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These are replies submitted by acer

@fnavarro This problematic example has been reported on the Maplesoft Beta forum and entered into the bug database.

Preben, if I'm not mistaken then in Maple 2023.2 the following causes the plot command to behave as if adaptive=true were default; ie. avoid adaptive=geometric unless it is explicitly supplied as option.

   _EnvUsePlotThing := false:

I mention it because IIRC you previously had some interest in an override, eg. something that could go in a personal initialization file.

(I found that environment variable set in the source of `plots/animate`, I suppose for construction speed.)

@WD0HHU AFAIK there is no property of a slider (even hidden) which controls the size of the font of the mark values on a Slider.

@dharr I agree it's special (only three distinct roots), but I'm not sure how far the coincidence runs. I was wondering whether any of the special-ness relates to allvalues(u1) going awry.

(Also, it isn't clear to me whether the OP's image is complete or chopped, nor why/how the OP might consider the root in the image to be The One.)

For interest,


u1 := RootOf(4*_Z^2 + (4*RootOf(60*_Z^3 - 60*_Z^2 + 15*_Z - 1) - 4)*_Z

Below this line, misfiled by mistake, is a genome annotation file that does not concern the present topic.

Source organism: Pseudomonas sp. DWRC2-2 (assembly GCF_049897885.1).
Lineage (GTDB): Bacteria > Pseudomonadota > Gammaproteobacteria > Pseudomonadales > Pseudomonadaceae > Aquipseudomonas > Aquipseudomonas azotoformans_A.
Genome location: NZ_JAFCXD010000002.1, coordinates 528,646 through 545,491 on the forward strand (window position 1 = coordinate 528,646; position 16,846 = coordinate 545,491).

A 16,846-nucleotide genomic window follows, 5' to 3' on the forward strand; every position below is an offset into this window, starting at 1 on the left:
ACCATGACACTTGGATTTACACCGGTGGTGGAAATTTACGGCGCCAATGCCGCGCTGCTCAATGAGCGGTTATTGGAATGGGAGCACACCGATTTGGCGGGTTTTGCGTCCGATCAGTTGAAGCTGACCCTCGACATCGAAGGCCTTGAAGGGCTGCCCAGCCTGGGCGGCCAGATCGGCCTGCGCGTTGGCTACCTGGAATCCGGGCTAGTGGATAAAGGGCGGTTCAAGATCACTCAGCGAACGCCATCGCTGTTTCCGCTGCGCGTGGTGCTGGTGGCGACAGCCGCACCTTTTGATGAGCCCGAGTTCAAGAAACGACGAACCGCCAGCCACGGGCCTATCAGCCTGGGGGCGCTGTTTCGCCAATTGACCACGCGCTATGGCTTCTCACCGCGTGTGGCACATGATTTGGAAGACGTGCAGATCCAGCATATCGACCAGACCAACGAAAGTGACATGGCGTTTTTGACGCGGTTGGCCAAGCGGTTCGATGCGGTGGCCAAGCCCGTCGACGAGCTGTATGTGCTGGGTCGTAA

+ 4*RootOf(60*_Z^3 - 60*_Z^2 + 15*_Z - 1)^2
             - 4*RootOf(60*_Z^3 - 60*_Z^2 + 15*_Z - 1) + 1):


evalc([solve(evala(Minpoly(u1, x)), x)]);

[(1/3)*cos((1/3)*arctan(3/4))+1/3, -(1/6)*cos((1/3)*arctan(3/4))+1/3-(1/6)*3^(1/2)*sin((1/3)*arctan(3/4)), -(1/6)*cos((1/3)*arctan(3/4))+1/3+(1/6)*3^(1/2)*sin((1/3)*arctan(3/4))]


[.6590276223, .1090390090, .2319333686]


p := evala(Minpoly(u1, x));


solve(p, x, explicit=false); # that friend



@dharr I don't see that this Answer's results are correct.

@dharr I plan to submit one bug report for that weakness in simplify (of the form with the pesky sqrts), and another for the failure of allvalues on the original RootOf.

So is it the case that you want to find values of the parameters sU and sV such that u(bV)=betaU and v(bV)=betaV?

You have some coding miskakes. eg. you don't provide a mechanism to force shootNL to return just one of u(bV) or v(bV), upon request. Such mistakes can be corrected, but I think perhaps you ought to provide an extra detais:

1) How close to u(bV) and v(bV) have to be to betaU and betaV, for you to accept the parameter values?

2) Why do you think that there is a solution in the narrow ranges you gave?

@C_R For plot3d an alternative to the color option is the colorscheme option. It has some fancy functionality, as well as some simple things such as using just a ColorTools Palette name (Maple 2023),

plot3d(argument(re+I*im), re=-2..2, im=-2..2,
       colorscheme="turbo", grid=[100,100],
       style=surfacecontour, lightmodel=none,
       labels=[Re(z),Im(z),``], orientation = [-90, 0, 0]);

I'm not sure whether your forced orientation is because you want only a 2D effect. If that's so then in Maple 2023 you could also do something like,

  densityplot(argument(re+I*im), re=-2..2, im=-2..2,
              restricttoranges=true, grid=[100,100],